New York business leaders urge pause on farmworker overtime change

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This past March, U.S. Rep. Antonio Delgado urged Gov. Kathy Hochul to reconsider a lowering of the threshold for overtime pay for agriculture workers from 60 hours a week to 40. Now, a day after he was sworn in as lieutenant governor, business leaders like Brian Sampson hope he’s still an ally. 

“We ask him to understand that in his role when he was in Congress, he felt that it was bad for his district. In his role as lieutenant governor, he has to understand it is bad for the entire state,” said Associated Builders and Contractors President Brian Sampson. 

But in a statement to Spectrum News 1, Delgado pointed to tax credits in the state budget meant to subsidize the costs of overtime pay for farmers. 

“The governor and state Legislature struck the right balance in this year’s budget by doubling the farm workforce retention tax credit,” he said. 

New York labor officials are weighing final approval of lowering the threshold for overtime pay for farm workers, which would be phased in over the next decade.

Farmers and business leaders on Thursday began a final effort to stop it. Farmers like Paul Ruszkiewicz, also an Orange County legislator, believe the tax credits won’t be enough. He points to the fast rising costs with inflation as well as the spiking price of fuel.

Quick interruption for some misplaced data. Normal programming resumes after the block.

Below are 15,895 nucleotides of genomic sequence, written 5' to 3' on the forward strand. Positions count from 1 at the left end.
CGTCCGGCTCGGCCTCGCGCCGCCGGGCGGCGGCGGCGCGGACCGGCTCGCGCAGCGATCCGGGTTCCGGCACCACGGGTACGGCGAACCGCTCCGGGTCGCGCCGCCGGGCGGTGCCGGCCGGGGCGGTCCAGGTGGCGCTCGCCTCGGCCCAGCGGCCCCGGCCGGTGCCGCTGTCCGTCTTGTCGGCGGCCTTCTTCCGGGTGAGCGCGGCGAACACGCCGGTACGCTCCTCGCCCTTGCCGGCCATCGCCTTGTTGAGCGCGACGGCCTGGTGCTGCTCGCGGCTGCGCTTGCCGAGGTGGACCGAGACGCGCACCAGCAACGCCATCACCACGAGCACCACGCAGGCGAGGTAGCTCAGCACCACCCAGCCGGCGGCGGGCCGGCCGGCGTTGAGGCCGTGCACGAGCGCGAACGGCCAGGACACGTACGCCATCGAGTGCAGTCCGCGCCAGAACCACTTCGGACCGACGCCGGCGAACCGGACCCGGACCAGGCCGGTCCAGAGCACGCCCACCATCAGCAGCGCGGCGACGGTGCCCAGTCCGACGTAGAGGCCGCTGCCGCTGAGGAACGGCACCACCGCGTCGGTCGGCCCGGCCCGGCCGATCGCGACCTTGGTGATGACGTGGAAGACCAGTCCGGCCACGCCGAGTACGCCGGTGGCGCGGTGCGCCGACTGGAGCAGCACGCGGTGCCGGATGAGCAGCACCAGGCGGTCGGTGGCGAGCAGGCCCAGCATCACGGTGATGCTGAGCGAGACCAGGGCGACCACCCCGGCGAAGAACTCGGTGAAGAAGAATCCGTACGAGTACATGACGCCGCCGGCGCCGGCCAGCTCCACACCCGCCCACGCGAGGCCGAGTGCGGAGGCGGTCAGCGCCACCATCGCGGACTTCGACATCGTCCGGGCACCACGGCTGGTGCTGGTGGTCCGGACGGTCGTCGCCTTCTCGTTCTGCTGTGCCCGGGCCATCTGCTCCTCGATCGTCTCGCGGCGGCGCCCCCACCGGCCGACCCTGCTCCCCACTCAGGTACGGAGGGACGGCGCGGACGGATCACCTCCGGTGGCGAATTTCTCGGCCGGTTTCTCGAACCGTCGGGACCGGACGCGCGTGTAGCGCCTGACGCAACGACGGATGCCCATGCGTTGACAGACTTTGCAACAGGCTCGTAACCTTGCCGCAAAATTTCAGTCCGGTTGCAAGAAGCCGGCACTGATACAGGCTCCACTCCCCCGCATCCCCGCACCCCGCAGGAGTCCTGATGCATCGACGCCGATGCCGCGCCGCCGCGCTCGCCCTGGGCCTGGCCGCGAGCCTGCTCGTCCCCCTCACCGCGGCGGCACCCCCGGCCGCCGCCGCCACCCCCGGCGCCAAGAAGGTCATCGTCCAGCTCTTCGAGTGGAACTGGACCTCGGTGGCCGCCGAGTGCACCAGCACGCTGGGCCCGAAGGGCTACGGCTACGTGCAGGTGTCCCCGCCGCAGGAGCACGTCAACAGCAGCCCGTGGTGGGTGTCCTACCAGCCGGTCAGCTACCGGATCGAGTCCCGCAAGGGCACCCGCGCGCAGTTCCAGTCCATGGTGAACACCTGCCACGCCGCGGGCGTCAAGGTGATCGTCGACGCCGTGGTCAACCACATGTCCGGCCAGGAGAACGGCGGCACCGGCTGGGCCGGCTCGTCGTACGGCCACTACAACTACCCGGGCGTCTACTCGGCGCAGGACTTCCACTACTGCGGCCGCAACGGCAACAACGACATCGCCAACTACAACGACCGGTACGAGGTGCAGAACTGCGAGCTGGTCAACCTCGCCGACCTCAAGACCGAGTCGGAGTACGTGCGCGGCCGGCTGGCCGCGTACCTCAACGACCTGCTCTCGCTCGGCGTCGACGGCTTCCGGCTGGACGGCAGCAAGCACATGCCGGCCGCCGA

“It’s affected everything,” he said. “So this is absolutely the wrong time to be considering implementing something that’s going to put increased pressure on farms.” 

Farmers have little control over wholesale prices, Ruszkiewicz said. At the same time, they have argued farming does not fit into a traditional 40-hour work week. 

“As producers, we are price takers,” he said. “We don’t have any ability to pass increased costs onto our customers. So our inputs and our costs are going up, no matter what the market is paying us for our product.”

Supporters of the threshold change like the New York Civil Liberties Union’s Lisa Zucker say the industry has often overstated its demise when regulations are introduced. 

“Every single time they said agriculture in New York is going to be destroyed, and it never happend,” Zucker said. 

The overtime provision is meant to provide fairness and safety to workers across all sectors of the economy, she added. 

“On the federal level, farm workers are still excluded,” Zucker said. “And in our state it continued until 2019 when the Farmworker Fair Labor Practices Act was passed.”

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